As usual I would like to share this with the rest of the world and present those collected pearls as a post.
Pearl n. 1
This historical document by Dr. Winston Royce presents the waterfall model. The interesting sentence in this document is:
I believe in this concept, but the implementation described above is risky and invites failure.This line must not have been quoted very often by waterfall proponents,...
Pearl n. 2
The next pearl comes from a study of the productivity of several languages. This story is interesting because it compares the use of different types of languages, static or dynamic, through different axes: productivity, length, memory consumption, speed,... Whatever my love for programming languages, the pearl is in the following conclusion:
Interpersonal variability, that is the capability andPearl n. 3
behavior differences between programmers using the
same language, tends to account for more differences
between programs than a change of the programming
This one is both funny and interesting (read the whole thread): do we need a "might-equal" operator?
How about adding a "might-equal" operator? I recommend useng
the characters "=?". I hav implemented my hone programming
language, incubating the might-equal operater. It works
somthing like this:
if (x =? y)
print ("x might equal y");
print ("x might not equal y");
Acording to my studys, the might-eqqul operatir is 299834%
more useful than the standerd ekwal operator. For
testing porposes, I have usd the mighty-kwal operatyr
in severul custom sofware packages, including spell
chex and statistics soffy-soff. I hope that you ull can
make yous of it in yore own pergroomink lunkishes.
Pearl n. 4
This presentation from Michael Feathers introduces some coaching patterns and suggests visualizing the group as an individual, "Pat", even if one-on-one action is the privileged interaction medium:
‘Pat’ does not embody an organizational goals, ‘Pat’ is an amalgam of the teamPearl n. 5
A little bit of history here. Here's a snapshot of notes taken during the meeting that led to the Agile Manifesto.
Pearl n. 6
Acceptance tests is one area that is still not very well covered by software vendors, despite their great usefullness (in terms of executable specifications). This may not be true anymore with Greenpepper software.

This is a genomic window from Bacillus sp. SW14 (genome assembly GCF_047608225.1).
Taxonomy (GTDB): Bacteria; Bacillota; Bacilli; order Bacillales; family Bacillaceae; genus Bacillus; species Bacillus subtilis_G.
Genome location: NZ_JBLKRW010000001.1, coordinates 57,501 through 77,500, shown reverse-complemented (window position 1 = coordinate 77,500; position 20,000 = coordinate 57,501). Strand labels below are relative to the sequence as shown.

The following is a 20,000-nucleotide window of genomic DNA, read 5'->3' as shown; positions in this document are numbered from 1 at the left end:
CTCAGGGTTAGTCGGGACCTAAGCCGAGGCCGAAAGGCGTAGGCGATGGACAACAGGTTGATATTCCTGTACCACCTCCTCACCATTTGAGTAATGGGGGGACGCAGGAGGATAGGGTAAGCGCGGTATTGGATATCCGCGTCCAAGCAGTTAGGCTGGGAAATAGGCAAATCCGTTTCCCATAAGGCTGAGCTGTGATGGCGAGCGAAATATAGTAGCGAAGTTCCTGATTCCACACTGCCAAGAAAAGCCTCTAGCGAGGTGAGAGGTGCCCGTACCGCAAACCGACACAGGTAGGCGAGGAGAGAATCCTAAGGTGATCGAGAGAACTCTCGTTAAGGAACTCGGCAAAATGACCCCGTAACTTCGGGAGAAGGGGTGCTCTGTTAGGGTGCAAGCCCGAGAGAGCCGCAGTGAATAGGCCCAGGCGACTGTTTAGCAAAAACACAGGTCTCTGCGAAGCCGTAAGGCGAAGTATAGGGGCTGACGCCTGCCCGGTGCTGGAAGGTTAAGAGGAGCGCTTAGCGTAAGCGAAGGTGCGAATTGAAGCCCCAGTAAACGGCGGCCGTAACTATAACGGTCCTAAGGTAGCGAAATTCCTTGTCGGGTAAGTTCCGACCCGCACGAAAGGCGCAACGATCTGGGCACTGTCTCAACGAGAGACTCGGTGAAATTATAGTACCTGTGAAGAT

Pearl n. 7
Do you like programming quizzes? Here's a nice puzzle from John McCarthy (Lisp's inventor), solved with Haskell:
This puzzle is solved by encoding the facts in a few statements.
We pick two numbers a and b, so that a>=b and both
numbers are within the range [2,99]. We give Mr.P
the product a*b and give Mr.S the sum a+b. The
following dialog takes place:
Mr.P: I don't know the numbers
Mr.S: I knew you didn't know. I don't know either.
Mr.P: Now I know the numbers
Mr.S: Now I know them too
Can we find the numbers a and b?
Pearl n. 8
You can still do funny stuff with Java! Check this out and turn the page.
Pearl n. 9
What's hot, what are the next technologies you should keep an eye on? This conference program proposes some answers:
- Services (SOA, web services, composition, mashup)
- Web frameworks (Rails, Tapestry) and Ajax
- Application frameworks (Spring, OSGi)
- Build systems (Maven) and automation
- Open-source (use, participation)
- Collaborative, open webapps (Web 2.0)
I like concrete examples when it comes to describe concurrencies issues, the next big question in our industry (not in the previous list, which also shows that is it far from complete). But fortunately, humans do distributed computing!
Bob. Alice calls Bob: "Could you get me those numbers?"
Bob jots Alice's request on his to-do list. "Sure thing, Alice, I promise I'll get them for you after I solve this engineering problem."
Bob has handed Alice a promise for the answer. He has not handed her the answer. But neither Bob nor Alice sits on their hands, blocked, waiting for the resolution.
Rather, Bob continues to work his current problem. And Alice goes to Carol, the CFO: "Carol, when Bob gets those numbers, plug 'em into the spreadsheet and give me the new budget,okay?"
Carol: "No problem." Carol writes Alice's request on her own to-do list, but does not put it either first or last in the list. Rather, she puts it in the conditional part of the list, to be done when the condition is met--in this case, when Bob fulfills his promise.
Conceptually, Alice has handed to Carol a copy of Bob's promise for numbers, and Carol has handed to Alice a promise for a new integrated spreadsheet. Once again, no one waits around, blocked. Carol ambles down the hall for a contract negotiation, Alice goes back to preparing for the IPO.
When Bob finishes his calculations, he signals that his promise has been fulfilled; when Carol receives the signal, she uses Bob's fulfilled promise to fulfill her own promise; when Carol fulfills her promise, Alice gets her spreadsheet. A sophisticated distributed computation has been completed so simply that no one realizes an advanced degree in computer science should have been required.
Here we are. I didn't mean at all to reach 10 pearls exactly but this came to be precisely the number of pearls I wanted to share. This must be a proof of the profound wisdom they embody.
See you for Net pearls 2! (Sooooo handy when I have nothing to say ;-) )